The 10 Most Notable Japanese Game Studios
It's no secret that Japan is, and have always been, at the forefront of digital technologies and gaming. While two of the world's largest contemporary console producers are based in Japan, there are also a wealth of video game studios which pump out an incredible volume of the world's most beloved video games.
Let's take a look at some of the most notable.
The US headquarters of Japanese video game company Bandai Namco Entertainment in Santa Clara, California, USA.
Based out of Kyoto, Nintendo is the biggest and oldest company in the gaming industry. Founded in 1889 (yes, way before computers as we know them) Nintendo started out their foray into gaming by producing hanafuda cards, used to play a Japanese card game.
As the 20th century rolled around the company moved into providing love hotels and taxi services, before settling on becoming one of the most powerful and influential video game companies of all time.
Of course, they are known for many landmark series, far too many to name but including Pokémon, The Legend of Zelda, Mario and plenty more.
Founded in 1975, Enix focused on publishing games of developers who partnered with the company. The most lasting of these was Dragon Quest, developed by Chunsoft. Enix's largest competitor was the company Square and the two duked it out across the 80s and 90s, with one of their most memorable scuffles regarding console exclusivity: Square announced they would develop exclusively for PlayStation while Enix was devoted to developing for both Nintendo and Sony consoles, prompting a rise in their stock prices. But that wasn't the end of their rivalry...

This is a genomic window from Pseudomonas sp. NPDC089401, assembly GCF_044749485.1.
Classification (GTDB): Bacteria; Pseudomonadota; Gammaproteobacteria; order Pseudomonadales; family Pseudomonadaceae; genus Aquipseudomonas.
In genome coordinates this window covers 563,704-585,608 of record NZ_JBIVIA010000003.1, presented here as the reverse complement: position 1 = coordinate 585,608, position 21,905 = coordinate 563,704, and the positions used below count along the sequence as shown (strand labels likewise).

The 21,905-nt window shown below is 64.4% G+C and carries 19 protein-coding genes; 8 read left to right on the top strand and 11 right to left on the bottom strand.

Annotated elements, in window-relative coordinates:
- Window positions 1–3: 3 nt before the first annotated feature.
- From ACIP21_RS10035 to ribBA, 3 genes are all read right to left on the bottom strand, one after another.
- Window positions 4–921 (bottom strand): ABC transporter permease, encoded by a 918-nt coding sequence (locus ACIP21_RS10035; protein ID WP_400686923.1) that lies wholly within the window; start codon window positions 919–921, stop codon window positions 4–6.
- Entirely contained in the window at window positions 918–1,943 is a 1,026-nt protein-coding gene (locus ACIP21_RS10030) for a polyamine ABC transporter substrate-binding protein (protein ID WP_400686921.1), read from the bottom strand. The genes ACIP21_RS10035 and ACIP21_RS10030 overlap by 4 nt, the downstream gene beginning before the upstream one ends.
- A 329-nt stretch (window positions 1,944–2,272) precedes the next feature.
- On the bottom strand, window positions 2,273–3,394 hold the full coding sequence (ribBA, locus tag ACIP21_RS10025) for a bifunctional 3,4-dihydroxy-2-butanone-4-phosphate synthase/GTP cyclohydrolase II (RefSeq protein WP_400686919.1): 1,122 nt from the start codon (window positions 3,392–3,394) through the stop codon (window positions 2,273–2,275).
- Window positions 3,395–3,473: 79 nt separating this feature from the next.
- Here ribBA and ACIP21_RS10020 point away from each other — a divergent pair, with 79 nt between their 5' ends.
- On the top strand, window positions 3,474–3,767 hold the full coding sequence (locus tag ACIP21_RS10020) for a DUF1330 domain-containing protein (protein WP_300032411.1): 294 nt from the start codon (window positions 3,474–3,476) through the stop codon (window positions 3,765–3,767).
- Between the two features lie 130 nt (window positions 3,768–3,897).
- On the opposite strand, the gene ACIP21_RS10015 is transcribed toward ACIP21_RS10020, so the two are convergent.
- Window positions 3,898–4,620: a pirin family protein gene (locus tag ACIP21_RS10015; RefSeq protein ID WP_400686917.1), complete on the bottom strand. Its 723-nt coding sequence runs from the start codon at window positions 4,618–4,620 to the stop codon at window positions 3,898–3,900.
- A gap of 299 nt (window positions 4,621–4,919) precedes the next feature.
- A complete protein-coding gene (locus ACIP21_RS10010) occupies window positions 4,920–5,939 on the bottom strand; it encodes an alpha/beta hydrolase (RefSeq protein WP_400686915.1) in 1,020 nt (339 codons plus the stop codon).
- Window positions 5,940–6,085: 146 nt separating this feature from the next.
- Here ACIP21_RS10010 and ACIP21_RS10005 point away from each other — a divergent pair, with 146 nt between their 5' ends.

Square was founded in 1983 by Masafumi Miyamoto as the computer game division of the Den-Yu-Sha power-line construction company. At the time individual programmers would often be the only ones working on a gaming project, but Miyamoto envisaged splitting up the roles to create a more cohesive infrastructure for producing games.
By 1986 the company became independent and relocated to Tokyo sparking up the rivalry with Enix. But by 2003, due to a bunch of ups and downs, the companies rectified their differences and combined to form the formidable behemoth that is Square Enix. And since then the company has produced a wide array of titles, while acquiring a number of other companies, giving the world the likes of Final Fantasy XI, Kingdom Hearts, Tomb Raider, Deus Ex and much more.
While Taito may not have the same contemporary kudos as other studios, the Taito Corporation has made potentially the most iconic game of all time.
Starting out as a trading company which imported vodka, vending machines and jukeboxes, Taito begam producing games in 1973. Five years later, Tomohiro Nishikado creates Space Invaders which became the company's most popular title and epitomised the golden age of arcade games. In 2006 the slowly decaying Taito was absorbed into Square Enix.
Finding its origins on Hawaii, set up by three Americans in 1940, Sega soon settled in Tokyo in 1951. Back at the genesis of gaming, Sega was in competition at the very top. Lovers of retro home consoles such as the Mega Drive, Saturn or Dreamcast will know Sega and their games incredibly well.